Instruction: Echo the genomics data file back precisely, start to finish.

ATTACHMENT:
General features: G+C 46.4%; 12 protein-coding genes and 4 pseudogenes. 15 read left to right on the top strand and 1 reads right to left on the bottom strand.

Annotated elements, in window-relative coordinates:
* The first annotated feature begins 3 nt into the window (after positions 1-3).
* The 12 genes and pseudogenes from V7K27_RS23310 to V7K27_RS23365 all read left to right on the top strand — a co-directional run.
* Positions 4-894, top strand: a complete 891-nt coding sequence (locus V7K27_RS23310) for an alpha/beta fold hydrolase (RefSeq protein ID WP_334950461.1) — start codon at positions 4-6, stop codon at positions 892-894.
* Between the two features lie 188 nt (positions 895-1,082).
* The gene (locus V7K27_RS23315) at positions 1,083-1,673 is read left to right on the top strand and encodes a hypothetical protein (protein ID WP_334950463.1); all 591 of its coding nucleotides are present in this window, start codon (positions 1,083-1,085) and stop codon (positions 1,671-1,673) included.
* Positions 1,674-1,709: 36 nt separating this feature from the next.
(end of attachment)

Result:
General features: G+C 46.4%; 12 protein-coding genes and 4 pseudogenes. 15 read left to right on the top strand and 1 reads right to left on the bottom strand.

Annotated elements, in window-relative coordinates:
* The first annotated feature begins 3 nt into the window (after positions 1-3).
* The 12 genes and pseudogenes from V7K27_RS23310 to V7K27_RS23365 all read left to right on the top strand — a co-directional run.
* Positions 4-894, top strand: a complete 891-nt coding sequence (locus V7K27_RS23310) for an alpha/beta fold hydrolase (RefSeq protein ID WP_334950461.1) — start codon at positions 4-6, stop codon at positions 892-894.
* Between the two features lie 188 nt (positions 895-1,082).
* The gene (locus V7K27_RS23315) at positions 1,083-1,673 is read left to right on the top strand and encodes a hypothetical protein (protein ID WP_334950463.1); all 591 of its coding nucleotides are present in this window, start codon (positions 1,083-1,085) and stop codon (positions 1,671-1,673) included.
* Positions 1,674-1,709: 36 nt separating this feature from the next.